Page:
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Radio France Internationale
Radio France Internationale

Great Scot! French researchers stumble upon Queen Mary's lost letters

Detail from Mary, Queen of Scots, an 1885 engraving by William G. Jackman. © Wikicommons / Metropolitan Museum of Art

An international team of codebreakers say they have found and deciphered the long-lost secret letters of 16th-century monarch Mary, Queen of Scots. The documents were found mislabelled in the digital archive of the French national library.

The missing letters, which were found mislabelled in the digital archive of a French library, were hailed by historians as the most significant discovery about the Scottish queen in a century.

Mary Stuart, a Catholic, wrote the coded letters between 1578 and 1584 while she was imprisoned in England because of the threat she was believed to pose to her Protestant cousin, Queen Elizabeth I.

Mary was beheaded in 1587 after being found guilty of plotting to assassinate Elizabeth.

Mary was, in fact, far from the minds of the three codebreakers who accidentally discovered more than 50 of her letters.

The three are members of the DECRYPT project, an international, cross-disciplinary team scouring the world's archives to find coded historical documents which they then try to decipher.

The trio were trawling through the digitised archive of France's national library, known as the BnF, when they stumbled onto enciphered documents labelled as being from Italy in the first half of the 16th century.

"If someone wanted to look for Mary Stuart material in the BnF, that's the last place they would go," said French computer scientist and cryptographer George Lasry, the lead author of a new study in the journal Cryptologia.

Lasry told the AFP news agency that deciphering the code "was like peeling an onion," for the trio, which also includes German music professor Norbert Biermann and Japanese physicist Satoshi Tomokiyo.

The breakthrough word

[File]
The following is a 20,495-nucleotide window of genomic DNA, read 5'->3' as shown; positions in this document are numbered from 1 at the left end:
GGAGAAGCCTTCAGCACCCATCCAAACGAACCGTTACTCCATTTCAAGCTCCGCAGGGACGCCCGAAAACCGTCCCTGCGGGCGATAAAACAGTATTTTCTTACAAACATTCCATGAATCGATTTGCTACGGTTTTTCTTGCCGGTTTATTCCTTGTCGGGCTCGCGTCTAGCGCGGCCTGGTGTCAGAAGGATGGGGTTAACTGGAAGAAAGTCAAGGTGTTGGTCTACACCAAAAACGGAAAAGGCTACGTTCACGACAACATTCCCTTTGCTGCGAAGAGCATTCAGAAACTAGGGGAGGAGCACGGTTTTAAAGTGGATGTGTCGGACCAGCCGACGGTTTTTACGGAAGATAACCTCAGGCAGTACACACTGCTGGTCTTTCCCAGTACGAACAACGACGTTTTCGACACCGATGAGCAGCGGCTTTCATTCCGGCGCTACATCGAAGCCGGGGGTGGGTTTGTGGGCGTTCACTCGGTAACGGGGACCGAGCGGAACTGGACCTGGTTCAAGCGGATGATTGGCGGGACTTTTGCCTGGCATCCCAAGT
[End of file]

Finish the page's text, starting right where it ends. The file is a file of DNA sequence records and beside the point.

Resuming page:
First, the codebreakers realised the text was not in Italian, but French.

The writer also used feminine forms, indicating a woman. Phrases like "my liberty" and "my son" suggested it was an imprisoned mother.

Then came the breakthrough word: "Walsingham".

Francis Walsingham was Elizabeth I's principal secretary and "spymaster".

Some historians believe it was Walsingham who trapped Mary in 1586 into supporting the foiled Babington Plot to assassinate Queen Elizabeth I, Lasry said.

Most of Mary's letters are addressed to Michel de Castelnau Mauvissiere, the French ambassador to England and a supporter of Mary.

Mary was "too smart" to mention any assassination plot in the newly unearthed letters, Lasry said.

Instead the letters show her diplomatically pleading her case, gossiping, complaining of illnesses and perceived antagonists, and expressing distress when her son, King James VI of Scotland, was abducted.

Sensation for historians

Historians have praised both the code breaking and historical skills of the trio, with professionals eager to get stuck into the letters themselves.

"This discovery is a literary and historical sensation," said John Guy, the British historian who wrote a Mary Stuart biography on which a 2018 film starring Saoirse Ronan was based.

Steven Reid, a Scottish history expert at Glasgow University, said it was "the largest discovery of new Marian evidence in the modern era".

He told AFP it would probably lead to a revised version of Mary's life, adding that the cipher could help produce more accurate versions of her other coded letters.

Some of Mary's letters are still believed to be missing, with the researchers saying a physical inspection of the BnF's undigitised stock of original documents could be the next place to turn.

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